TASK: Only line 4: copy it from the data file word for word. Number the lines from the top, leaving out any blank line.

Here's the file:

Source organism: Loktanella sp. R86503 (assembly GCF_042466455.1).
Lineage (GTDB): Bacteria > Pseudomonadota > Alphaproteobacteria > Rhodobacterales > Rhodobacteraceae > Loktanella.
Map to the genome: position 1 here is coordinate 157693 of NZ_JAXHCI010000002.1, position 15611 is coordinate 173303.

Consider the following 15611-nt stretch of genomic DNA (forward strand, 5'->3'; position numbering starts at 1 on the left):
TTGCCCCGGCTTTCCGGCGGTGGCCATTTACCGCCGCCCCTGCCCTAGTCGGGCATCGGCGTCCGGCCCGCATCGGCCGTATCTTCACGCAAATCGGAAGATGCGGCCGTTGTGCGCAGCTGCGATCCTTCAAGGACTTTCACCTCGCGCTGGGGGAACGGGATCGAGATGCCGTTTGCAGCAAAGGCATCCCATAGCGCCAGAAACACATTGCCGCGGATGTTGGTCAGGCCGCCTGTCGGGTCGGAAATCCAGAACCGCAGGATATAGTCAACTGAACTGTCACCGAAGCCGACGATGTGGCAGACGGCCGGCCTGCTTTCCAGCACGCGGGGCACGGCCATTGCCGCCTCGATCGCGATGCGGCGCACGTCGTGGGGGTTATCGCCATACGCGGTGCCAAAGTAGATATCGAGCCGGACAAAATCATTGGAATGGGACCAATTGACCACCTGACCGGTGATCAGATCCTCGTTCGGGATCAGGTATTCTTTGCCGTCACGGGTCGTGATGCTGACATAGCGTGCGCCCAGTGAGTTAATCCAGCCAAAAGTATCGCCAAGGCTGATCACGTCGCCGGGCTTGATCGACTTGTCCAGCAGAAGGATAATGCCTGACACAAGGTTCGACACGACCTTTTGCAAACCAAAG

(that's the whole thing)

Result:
Consider the following 15611-nt stretch of genomic DNA (forward strand, 5'->3'; position numbering starts at 1 on the left):